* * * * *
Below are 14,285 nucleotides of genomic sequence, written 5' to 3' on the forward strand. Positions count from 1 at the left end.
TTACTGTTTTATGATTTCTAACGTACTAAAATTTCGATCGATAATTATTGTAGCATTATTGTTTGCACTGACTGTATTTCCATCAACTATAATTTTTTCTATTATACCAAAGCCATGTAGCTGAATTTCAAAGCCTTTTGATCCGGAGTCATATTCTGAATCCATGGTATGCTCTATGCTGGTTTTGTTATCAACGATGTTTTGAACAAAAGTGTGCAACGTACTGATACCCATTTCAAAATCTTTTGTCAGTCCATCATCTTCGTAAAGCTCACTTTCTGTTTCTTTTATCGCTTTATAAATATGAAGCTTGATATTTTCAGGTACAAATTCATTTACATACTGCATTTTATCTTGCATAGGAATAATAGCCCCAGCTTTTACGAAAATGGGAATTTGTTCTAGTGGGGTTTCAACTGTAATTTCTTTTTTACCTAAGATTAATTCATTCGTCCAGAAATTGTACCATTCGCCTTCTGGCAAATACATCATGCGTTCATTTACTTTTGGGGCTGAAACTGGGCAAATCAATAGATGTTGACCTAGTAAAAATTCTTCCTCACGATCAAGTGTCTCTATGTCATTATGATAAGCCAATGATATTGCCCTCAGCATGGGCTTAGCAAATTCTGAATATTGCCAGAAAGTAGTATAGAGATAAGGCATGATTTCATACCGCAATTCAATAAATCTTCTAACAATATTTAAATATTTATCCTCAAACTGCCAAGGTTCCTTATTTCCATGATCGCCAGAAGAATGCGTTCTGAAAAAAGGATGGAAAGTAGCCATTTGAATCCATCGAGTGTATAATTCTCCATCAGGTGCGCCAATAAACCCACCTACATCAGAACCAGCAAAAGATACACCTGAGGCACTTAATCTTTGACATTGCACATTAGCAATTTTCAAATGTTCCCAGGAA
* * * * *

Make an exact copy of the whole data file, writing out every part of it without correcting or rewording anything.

Below are 14,285 nucleotides of genomic sequence, written 5' to 3' on the forward strand. Positions count from 1 at the left end.
TTACTGTTTTATGATTTCTAACGTACTAAAATTTCGATCGATAATTATTGTAGCATTATTGTTTGCACTGACTGTATTTCCATCAACTATAATTTTTTCTATTATACCAAAGCCATGTAGCTGAATTTCAAAGCCTTTTGATCCGGAGTCATATTCTGAATCCATGGTATGCTCTATGCTGGTTTTGTTATCAACGATGTTTTGAACAAAAGTGTGCAACGTACTGATACCCATTTCAAAATCTTTTGTCAGTCCATCATCTTCGTAAAGCTCACTTTCTGTTTCTTTTATCGCTTTATAAATATGAAGCTTGATATTTTCAGGTACAAATTCATTTACATACTGCATTTTATCTTGCATAGGAATAATAGCCCCAGCTTTTACGAAAATGGGAATTTGTTCTAGTGGGGTTTCAACTGTAATTTCTTTTTTACCTAAGATTAATTCATTCGTCCAGAAATTGTACCATTCGCCTTCTGGCAAATACATCATGCGTTCATTTACTTTTGGGGCTGAAACTGGGCAAATCAATAGATGTTGACCTAGTAAAAATTCTTCCTCACGATCAAGTGTCTCTATGTCATTATGATAAGCCAATGATATTGCCCTCAGCATGGGCTTAGCAAATTCTGAATATTGCCAGAAAGTAGTATAGAGATAAGGCATGATTTCATACCGCAATTCAATAAATCTTCTAACAATATTTAAATATTTATCCTCAAACTGCCAAGGTTCCTTATTTCCATGATCGCCAGAAGAATGCGTTCTGAAAAAAGGATGGAAAGTAGCCATTTGAATCCATCGAGTGTATAATTCTCCATCAGGTGCGCCAATAAACCCACCTACATCAGAACCAGCAAAAGATACACCTGAGGCACTTAATCTTTGACATTGCACATTAGCAATTTTCAAATGTTCCCAGGAA